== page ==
The central design of an uninterruptible power system (UPS) is categorized as its topology. Of the three primary UPS technologies available today — standby, line-interactive and online — each offers different performance characteristics and varying degrees of protection. It’s important to recognize that not all UPSs are not created equal.
Determining the best topology for your facility depends on a number of factors, including the level of reliability and availability required, as well as the type of equipment being protected and the overall application/environment. Various UPS topologies are appropriate for different uses, but no single UPS type is ideal for all applications. Consider the following:
Standby — Also referred to as an off-line or passive system, standby topology provides the most basic type of UPS protection. Safeguarding connected equipment against three of the nine most common power problem — power failures, sags and surges — the standby UPS allows equipment to run off of utility power until it detects a problem. At that point, the UPS switches to the battery. Standby UPSs are best suited for less critical applications such as office environments, provided that the power supply is not subject to frequent disruptions. While an attractive alternative from a cost perspective, the downside to standby UPSs is that they do not buffer equipment against other power anomalies, and they must resort to batteries frequently, which can reduce battery runtime and service life.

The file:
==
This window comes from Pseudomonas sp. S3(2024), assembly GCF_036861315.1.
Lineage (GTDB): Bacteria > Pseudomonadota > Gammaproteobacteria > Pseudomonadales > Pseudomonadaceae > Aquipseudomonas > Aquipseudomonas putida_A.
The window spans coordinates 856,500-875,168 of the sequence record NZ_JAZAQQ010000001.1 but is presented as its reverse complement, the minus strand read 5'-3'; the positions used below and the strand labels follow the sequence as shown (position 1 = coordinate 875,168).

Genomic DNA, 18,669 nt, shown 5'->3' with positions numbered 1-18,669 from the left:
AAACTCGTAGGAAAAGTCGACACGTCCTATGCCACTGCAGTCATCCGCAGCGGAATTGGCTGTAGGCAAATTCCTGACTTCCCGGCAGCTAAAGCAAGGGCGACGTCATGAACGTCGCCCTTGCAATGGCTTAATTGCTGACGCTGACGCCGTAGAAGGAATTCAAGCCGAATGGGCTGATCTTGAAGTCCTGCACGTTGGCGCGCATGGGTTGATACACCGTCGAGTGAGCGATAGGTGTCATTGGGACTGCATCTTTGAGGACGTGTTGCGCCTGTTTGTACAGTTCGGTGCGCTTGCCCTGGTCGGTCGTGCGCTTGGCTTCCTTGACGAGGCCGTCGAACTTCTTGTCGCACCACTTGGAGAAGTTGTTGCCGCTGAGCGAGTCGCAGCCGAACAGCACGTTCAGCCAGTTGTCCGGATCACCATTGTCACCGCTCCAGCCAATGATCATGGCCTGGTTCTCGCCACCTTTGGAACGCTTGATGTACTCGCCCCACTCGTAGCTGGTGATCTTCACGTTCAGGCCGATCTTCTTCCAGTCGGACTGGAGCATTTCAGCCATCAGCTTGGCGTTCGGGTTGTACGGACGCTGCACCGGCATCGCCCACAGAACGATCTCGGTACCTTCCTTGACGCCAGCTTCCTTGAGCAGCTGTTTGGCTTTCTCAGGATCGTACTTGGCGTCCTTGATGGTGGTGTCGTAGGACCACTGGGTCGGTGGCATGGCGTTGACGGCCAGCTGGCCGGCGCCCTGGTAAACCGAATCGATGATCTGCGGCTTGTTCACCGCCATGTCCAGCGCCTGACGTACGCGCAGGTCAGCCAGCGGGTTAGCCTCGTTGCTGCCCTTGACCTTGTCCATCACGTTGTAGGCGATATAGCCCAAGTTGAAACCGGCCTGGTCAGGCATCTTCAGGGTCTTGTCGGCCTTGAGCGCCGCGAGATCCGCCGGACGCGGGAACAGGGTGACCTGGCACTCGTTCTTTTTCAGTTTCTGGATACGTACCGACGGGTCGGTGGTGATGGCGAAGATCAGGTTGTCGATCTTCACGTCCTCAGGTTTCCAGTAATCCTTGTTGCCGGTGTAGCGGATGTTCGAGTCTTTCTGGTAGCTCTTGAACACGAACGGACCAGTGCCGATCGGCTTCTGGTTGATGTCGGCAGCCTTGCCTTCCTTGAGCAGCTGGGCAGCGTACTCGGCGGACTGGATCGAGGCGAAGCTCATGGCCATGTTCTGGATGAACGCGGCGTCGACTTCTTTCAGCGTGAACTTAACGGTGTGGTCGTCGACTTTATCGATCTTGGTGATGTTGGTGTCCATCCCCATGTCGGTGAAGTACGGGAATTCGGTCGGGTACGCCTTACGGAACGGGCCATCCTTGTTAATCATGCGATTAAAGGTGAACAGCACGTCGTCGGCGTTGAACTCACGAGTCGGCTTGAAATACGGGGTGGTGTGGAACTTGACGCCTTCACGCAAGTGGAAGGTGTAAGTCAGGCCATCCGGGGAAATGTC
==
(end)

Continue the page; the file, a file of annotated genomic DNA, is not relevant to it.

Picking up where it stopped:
Line-interactive — A UPS with line-interactive topology is designed to shield connected devices from power failures, sags and surges like a standby model does, but it also provides protection against under- and over- voltage conditions. Typically used to safeguard enterprise network and IT applications, the line-interactive UPS is controlled by a microprocessor that monitors the quality of incoming power and reacts to fluctuations. One of the biggest advantages of the line-interactive topology is that it compensates for undervoltage and overvoltage circumstances without using the batteries. These systems provide more protection than standby UPSs, with better power conditioning and regulation that helps prolong battery life. Battery usage is lower than a standby UPS, but still higher than an online model.
Online — An online or double-conversion UPS is designed to deliver continuous protection against all nine of the most common power problems. Supplying a consistent power quality regardless of any incoming instabilities, the output voltage of an online UPS is entirely regenerated by a sequence of AC to DC conversion, followed by DC to AC conversion in order to create power supply without any electrical interference. During erratic power or fleeting disturbances when AC input power falls outside of preset tolerances for line-interactive mode, the online UPS switches to online double-conversion mode, completely isolating equipment from incoming power. If power is lost altogether, or the input power exceeds the tolerances of the rectifier, the UPS will rely on the battery to keep loads operating, then convert back to high-efficiency mode when it is safe. Online UPSs are the best choice for critical applications or those involving highly sensitive equipment, such as data centers, communications hubs and other mission-critical installations where continuous, clean power is a business-critical requirement.
While all three UPS topologies outlined above meet the input voltage requirements for IT equipment, there are significant differences in both performance and demands on the battery. If you need assistance determining the optimal topology for your environment, Unified Power can help you to properly identify and compare systems.